The Final Project requires you using a TEXT SOURCE for reference. Your reference may come from scientific, journalistic or literary realms (a novel, a fairy tale, etc.).  The text should involve at least one human-like bipedal character.

Choose and read your text.  In one page, summarize the text, identify its main idea, and its relevance in culture today.   In 2-4 sentences, write 3 different “pitches” for a short animated film (1-3 minutes)  based on the main idea/implication.  Email the summary and pitches to me before the beginning of class April 4th.  Be prepared to read the SUMMARY/PITCHES in class and get valuable feedback from the class regarding the pitches.
(In class April 4th:  lecture on treatment/script/storyboarding,  work session)

Choose the pitch about which you feel the most passionate, and further develop the idea.  Write a TREATMENT (a 1-1.5 page explanation of what happens in the film, (beginning, middle, & end), using primarily ACTION verbs.  Don’t describe what the character is feeling, describe the actions the character is doing, revealing his emotions in the process).  If you plan on using a lot of voiceover, or dialogue, you may instead write a SCRIPT.  (Please use standardized script formatting.)  In addition, please gather at least 3 VISUAL REFERENCE IMAGES (these can be photographs, paintings, drawings, etc., but only one may be an image from your own previous work) that will inform your character and background design.  Finally, thinking visually, in filmic terms, write a numbered SHOT LIST.  Email me the treatment/script, images, and shotlist, before the beginning of class April 11th.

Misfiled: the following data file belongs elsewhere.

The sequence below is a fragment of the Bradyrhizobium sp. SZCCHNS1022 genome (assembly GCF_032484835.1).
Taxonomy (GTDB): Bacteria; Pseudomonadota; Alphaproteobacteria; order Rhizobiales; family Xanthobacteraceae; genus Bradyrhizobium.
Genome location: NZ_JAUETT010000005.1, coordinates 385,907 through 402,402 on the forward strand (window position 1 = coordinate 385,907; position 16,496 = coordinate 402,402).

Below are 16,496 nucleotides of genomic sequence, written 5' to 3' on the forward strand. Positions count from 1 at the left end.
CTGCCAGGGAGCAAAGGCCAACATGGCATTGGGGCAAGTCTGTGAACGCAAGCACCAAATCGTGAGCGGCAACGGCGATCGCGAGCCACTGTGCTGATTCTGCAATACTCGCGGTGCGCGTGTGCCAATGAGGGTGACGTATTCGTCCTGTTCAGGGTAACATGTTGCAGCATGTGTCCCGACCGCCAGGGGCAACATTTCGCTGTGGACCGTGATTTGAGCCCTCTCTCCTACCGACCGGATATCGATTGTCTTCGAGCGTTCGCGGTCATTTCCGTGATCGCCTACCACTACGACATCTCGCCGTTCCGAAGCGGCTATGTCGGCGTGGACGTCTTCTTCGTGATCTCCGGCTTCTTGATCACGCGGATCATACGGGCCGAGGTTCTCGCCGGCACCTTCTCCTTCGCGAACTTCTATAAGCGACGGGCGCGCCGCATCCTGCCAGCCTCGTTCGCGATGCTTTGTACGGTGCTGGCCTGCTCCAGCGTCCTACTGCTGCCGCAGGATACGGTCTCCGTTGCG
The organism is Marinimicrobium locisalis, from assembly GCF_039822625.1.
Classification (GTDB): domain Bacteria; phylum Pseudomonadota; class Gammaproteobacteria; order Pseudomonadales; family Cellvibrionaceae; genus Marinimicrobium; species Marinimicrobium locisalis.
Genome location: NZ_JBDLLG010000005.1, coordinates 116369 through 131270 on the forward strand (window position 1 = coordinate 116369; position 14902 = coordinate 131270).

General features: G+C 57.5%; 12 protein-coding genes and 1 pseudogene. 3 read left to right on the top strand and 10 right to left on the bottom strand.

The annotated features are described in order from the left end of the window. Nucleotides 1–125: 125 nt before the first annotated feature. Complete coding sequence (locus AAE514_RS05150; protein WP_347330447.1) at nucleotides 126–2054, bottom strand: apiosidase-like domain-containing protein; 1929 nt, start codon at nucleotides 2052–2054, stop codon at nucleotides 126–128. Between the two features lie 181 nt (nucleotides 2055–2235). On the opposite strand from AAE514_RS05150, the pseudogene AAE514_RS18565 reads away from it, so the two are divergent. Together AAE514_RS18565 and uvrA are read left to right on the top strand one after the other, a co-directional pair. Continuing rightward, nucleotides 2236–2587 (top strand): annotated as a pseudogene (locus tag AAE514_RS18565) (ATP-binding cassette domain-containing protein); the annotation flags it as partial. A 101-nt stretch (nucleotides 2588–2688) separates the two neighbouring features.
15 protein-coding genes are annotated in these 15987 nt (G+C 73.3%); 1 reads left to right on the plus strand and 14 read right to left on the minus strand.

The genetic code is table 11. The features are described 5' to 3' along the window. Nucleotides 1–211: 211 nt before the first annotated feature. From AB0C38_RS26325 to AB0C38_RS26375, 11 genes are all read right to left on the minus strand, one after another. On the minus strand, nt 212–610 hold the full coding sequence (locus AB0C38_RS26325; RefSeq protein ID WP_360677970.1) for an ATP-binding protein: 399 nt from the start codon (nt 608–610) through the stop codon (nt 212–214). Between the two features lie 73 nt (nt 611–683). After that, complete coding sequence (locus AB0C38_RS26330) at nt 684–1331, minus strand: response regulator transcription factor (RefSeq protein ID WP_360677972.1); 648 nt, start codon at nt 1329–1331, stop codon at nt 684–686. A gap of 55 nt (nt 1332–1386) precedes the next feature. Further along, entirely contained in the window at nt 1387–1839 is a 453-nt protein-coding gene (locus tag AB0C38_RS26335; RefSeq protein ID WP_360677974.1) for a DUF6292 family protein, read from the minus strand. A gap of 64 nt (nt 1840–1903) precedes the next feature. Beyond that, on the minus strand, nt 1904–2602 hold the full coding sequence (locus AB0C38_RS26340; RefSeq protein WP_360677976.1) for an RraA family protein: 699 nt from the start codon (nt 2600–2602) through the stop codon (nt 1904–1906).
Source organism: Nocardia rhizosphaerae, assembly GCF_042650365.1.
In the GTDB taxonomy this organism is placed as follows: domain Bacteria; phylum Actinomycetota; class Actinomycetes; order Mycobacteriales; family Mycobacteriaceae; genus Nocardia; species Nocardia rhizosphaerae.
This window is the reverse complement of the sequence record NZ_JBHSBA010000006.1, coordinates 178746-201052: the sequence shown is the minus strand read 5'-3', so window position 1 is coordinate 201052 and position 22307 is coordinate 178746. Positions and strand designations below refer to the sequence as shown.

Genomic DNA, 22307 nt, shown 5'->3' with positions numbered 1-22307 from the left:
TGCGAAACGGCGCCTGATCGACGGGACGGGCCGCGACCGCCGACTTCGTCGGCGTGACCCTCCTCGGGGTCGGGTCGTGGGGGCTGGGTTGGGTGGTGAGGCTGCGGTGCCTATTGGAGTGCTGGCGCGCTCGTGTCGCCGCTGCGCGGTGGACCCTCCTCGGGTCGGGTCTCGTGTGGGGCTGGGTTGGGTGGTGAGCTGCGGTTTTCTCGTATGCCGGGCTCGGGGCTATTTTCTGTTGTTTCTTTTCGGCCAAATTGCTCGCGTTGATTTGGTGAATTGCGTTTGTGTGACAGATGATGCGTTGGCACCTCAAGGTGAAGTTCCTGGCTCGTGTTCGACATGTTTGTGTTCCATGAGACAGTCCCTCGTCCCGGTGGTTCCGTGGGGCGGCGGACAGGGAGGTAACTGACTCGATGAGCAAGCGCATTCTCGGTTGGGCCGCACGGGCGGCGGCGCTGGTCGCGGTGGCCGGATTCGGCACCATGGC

(In class April 11th:  lecture on character design/shot design, work session)

Using your shot list as a guide, you will then develop a rough STORYBOARD for the animation.  You may draw the storyboard on paper or digitally, but for class April 21st you must have each board scanned as a separate digital image, and numbered in the order of the storyboard.    You must also conceive of a sound treatment idea and either begin gathering sound effects mp3s (easily downloaded from the internet), record a temporary voiceover/dialogue, or choose relevant music.
(In class April 21th:  animatic lecture, work session – we will begin assembling the animatic)

Week 4:  MOVE IT
This week you will take your scanned storyboard and gathered sounds and create an ANIMATIC accompanied by a SCRATCH TRACK (a fleshed out, yet not necessarily perfect sound design). It is like an animation without all the animation.

To finish the project, you have one of two options:
1.  Make a POLISHED animatic.  Revise/REDRAW/ink/reshoot your storyboard images, making them incredibly legible and descriptive.  Improve the sound design.
2.  ANIMATE 10-20 SECONDS of a character’s action.  Choose an action that really demonstrates the personality of the character.  Insert the animation into the rough animatic. Improve the sound design.
(In class April 25th:  work session)

DUE MAY 5th.
Criteria for grading:
1.You must demonstrate that you absorbed all key lessons of paraline and perspective drawing.
2.You must demonstrate your ability to draw a human figure (or human-like biped character) volumetrically (i.e. not just a flat outline from front or side views).